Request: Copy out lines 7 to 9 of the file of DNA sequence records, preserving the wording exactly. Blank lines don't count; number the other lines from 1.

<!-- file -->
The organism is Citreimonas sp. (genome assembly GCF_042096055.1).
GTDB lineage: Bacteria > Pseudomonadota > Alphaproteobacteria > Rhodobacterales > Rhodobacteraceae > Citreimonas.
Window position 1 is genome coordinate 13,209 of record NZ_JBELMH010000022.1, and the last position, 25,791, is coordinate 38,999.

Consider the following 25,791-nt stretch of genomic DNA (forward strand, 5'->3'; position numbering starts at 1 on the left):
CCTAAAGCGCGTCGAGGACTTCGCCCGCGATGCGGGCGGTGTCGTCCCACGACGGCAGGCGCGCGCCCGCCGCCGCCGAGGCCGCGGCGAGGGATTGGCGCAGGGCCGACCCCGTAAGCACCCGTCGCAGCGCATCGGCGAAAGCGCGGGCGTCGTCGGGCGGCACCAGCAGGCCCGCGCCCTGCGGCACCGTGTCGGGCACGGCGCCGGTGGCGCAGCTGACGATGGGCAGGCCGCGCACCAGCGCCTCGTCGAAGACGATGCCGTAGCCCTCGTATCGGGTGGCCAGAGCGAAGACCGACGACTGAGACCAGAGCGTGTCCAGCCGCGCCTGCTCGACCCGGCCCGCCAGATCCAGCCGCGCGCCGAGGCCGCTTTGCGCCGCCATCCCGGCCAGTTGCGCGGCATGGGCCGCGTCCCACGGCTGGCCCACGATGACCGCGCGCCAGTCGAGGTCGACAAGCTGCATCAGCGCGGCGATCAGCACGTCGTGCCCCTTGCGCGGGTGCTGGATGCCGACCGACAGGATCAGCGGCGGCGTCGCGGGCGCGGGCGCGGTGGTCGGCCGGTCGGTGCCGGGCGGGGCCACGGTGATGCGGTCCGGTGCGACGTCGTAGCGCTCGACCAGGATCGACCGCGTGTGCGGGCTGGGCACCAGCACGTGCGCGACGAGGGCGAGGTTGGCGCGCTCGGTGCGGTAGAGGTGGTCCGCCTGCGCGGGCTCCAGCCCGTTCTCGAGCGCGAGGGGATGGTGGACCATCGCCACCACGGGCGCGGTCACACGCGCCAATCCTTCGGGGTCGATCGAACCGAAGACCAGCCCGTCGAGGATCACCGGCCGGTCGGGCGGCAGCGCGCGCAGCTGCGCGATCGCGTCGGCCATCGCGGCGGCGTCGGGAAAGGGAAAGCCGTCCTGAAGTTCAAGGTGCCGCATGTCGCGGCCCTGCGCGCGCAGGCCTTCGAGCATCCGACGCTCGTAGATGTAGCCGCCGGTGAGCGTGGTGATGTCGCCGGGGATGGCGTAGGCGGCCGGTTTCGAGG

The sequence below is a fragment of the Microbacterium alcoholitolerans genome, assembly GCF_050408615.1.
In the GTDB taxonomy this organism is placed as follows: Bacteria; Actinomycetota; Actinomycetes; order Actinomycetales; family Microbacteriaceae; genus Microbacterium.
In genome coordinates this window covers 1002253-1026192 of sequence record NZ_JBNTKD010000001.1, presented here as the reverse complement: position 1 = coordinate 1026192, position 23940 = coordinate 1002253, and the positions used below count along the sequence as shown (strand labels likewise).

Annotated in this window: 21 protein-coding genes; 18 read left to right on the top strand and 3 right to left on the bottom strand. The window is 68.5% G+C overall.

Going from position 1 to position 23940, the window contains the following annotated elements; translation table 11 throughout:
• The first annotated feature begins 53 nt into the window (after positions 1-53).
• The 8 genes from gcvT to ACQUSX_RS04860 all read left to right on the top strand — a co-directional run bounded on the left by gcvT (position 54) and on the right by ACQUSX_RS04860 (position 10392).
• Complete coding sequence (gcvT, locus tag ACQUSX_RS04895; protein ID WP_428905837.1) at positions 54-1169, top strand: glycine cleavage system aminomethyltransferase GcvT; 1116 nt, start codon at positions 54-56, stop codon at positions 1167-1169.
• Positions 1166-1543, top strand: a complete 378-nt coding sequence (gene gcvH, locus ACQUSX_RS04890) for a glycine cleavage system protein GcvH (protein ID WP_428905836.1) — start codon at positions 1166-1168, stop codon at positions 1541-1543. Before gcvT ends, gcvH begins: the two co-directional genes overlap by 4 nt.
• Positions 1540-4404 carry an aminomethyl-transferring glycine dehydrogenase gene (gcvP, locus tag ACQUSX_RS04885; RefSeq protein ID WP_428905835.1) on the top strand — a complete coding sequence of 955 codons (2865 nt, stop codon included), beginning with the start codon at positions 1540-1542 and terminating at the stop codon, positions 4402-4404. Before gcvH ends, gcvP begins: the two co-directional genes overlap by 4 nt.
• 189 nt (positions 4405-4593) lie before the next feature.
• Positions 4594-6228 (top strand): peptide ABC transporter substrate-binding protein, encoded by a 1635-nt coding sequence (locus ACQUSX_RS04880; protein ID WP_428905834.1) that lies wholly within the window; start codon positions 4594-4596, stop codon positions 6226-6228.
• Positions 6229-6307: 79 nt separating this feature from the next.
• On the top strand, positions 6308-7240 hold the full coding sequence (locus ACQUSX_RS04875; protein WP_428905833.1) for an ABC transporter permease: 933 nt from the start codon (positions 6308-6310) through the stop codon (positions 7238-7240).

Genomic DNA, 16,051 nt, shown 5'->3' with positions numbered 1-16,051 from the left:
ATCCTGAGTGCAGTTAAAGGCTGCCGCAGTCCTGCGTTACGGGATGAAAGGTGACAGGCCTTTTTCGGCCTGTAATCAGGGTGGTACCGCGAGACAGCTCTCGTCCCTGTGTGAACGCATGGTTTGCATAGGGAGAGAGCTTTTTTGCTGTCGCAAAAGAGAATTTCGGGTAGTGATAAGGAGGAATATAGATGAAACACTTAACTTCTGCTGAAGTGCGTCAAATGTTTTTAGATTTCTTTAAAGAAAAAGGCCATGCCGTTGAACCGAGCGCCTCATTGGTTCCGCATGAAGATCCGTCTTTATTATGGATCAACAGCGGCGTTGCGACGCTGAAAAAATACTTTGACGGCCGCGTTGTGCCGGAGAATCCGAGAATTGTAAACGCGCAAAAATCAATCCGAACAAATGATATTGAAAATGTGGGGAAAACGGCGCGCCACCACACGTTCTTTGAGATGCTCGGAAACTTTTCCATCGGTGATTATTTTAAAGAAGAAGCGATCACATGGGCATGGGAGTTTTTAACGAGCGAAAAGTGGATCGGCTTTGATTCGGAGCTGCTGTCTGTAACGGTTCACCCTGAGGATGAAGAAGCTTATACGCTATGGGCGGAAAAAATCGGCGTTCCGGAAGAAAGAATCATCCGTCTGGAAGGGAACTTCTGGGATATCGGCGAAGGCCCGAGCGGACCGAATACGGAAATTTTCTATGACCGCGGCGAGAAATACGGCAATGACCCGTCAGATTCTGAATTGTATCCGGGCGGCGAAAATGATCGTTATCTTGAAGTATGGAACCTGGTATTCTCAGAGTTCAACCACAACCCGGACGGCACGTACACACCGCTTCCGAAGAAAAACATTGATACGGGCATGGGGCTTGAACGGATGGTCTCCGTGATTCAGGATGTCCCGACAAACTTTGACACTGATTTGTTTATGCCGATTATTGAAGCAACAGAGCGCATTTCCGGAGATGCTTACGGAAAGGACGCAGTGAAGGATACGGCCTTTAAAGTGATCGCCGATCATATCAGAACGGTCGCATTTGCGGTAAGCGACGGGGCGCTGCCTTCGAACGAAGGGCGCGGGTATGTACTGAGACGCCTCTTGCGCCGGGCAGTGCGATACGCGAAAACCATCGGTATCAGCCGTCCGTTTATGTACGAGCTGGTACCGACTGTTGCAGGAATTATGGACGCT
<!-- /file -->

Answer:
In the GTDB taxonomy this organism is placed as follows: Bacteria; Actinomycetota; Actinomycetes; order Actinomycetales; family Microbacteriaceae; genus Microbacterium.
In genome coordinates this window covers 1002253-1026192 of sequence record NZ_JBNTKD010000001.1, presented here as the reverse complement: position 1 = coordinate 1026192, position 23940 = coordinate 1002253, and the positions used below count along the sequence as shown (strand labels likewise).

Annotated in this window: 21 protein-coding genes; 18 read left to right on the top strand and 3 right to left on the bottom strand. The window is 68.5% G+C overall.